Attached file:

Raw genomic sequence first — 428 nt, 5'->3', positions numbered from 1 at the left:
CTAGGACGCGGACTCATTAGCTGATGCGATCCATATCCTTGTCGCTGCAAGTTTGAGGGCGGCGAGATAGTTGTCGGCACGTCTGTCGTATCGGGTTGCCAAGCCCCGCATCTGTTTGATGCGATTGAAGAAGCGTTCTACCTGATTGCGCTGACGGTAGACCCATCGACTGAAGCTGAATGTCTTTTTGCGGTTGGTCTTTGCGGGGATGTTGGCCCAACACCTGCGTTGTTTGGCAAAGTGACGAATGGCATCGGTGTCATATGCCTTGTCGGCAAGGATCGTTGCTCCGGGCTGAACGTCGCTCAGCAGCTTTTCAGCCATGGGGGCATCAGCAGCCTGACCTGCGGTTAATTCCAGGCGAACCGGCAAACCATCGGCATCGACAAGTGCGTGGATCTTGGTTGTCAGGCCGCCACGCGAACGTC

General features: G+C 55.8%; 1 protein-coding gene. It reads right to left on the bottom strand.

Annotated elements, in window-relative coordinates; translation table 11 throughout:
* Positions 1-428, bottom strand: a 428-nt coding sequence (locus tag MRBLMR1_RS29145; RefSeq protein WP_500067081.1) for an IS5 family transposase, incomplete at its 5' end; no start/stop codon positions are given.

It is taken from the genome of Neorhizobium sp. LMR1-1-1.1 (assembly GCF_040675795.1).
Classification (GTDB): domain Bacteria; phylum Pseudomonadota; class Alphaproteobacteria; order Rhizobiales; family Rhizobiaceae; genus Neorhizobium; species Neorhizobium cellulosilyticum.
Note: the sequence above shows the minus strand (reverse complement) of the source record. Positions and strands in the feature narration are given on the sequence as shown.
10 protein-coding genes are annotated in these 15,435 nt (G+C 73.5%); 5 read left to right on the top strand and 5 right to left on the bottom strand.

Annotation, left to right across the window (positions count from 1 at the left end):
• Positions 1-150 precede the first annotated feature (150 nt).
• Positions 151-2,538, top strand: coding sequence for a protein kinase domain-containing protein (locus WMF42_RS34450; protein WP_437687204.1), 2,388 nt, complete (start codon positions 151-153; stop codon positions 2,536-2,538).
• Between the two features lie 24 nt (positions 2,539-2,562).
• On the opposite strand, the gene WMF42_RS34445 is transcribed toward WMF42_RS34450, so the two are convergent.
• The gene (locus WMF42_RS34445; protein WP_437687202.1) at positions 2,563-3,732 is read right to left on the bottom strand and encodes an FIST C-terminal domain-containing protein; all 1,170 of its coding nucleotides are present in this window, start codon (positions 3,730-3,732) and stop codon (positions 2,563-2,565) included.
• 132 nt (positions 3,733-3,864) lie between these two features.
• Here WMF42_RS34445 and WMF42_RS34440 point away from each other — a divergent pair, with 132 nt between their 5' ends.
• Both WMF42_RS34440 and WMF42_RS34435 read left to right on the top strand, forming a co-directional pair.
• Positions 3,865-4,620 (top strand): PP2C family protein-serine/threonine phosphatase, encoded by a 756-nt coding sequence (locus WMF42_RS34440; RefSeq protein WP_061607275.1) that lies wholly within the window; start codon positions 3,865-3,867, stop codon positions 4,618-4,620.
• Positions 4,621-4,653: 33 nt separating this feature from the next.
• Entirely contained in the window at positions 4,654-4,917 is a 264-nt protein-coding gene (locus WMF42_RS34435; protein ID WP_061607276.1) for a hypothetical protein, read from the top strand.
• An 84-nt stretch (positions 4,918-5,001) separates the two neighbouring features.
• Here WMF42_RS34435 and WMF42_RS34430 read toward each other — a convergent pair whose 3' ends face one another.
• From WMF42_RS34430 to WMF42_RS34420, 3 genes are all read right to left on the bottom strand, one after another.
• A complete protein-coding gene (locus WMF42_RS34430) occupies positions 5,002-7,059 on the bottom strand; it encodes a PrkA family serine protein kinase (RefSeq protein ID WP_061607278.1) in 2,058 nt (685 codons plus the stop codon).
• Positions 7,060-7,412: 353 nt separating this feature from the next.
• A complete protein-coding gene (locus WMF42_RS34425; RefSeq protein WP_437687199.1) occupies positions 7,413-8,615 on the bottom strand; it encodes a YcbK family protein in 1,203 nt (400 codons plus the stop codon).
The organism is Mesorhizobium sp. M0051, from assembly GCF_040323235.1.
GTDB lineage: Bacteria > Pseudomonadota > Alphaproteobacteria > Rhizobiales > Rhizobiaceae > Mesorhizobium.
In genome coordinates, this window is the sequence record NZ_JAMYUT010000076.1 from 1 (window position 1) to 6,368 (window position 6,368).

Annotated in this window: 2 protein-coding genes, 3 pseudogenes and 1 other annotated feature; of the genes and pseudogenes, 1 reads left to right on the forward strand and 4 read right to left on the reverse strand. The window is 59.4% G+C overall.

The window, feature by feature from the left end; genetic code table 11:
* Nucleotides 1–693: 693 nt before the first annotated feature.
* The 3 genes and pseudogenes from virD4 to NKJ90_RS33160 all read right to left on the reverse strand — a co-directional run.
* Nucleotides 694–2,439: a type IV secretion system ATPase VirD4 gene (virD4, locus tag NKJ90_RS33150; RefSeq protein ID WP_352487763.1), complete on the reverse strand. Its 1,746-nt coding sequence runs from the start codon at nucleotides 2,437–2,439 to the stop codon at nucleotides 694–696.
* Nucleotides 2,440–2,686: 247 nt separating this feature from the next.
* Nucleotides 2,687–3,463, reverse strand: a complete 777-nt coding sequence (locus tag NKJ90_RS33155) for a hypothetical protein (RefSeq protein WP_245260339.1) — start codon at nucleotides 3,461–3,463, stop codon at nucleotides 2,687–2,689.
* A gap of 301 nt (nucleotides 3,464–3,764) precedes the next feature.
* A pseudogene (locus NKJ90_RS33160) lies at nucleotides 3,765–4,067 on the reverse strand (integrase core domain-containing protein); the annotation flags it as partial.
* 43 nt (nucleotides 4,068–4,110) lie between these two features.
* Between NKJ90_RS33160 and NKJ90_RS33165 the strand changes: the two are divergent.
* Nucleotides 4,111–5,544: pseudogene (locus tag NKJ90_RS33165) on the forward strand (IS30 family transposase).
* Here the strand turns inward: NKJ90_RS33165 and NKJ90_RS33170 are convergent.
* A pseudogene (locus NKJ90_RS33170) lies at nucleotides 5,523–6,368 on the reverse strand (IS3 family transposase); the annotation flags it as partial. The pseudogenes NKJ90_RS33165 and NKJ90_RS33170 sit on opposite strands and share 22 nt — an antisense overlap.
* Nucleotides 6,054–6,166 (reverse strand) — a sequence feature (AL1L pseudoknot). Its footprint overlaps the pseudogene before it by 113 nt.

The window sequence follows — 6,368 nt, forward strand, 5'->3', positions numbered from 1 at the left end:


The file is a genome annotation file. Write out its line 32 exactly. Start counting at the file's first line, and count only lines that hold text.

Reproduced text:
The window, feature by feature from the left end; genetic code table 11: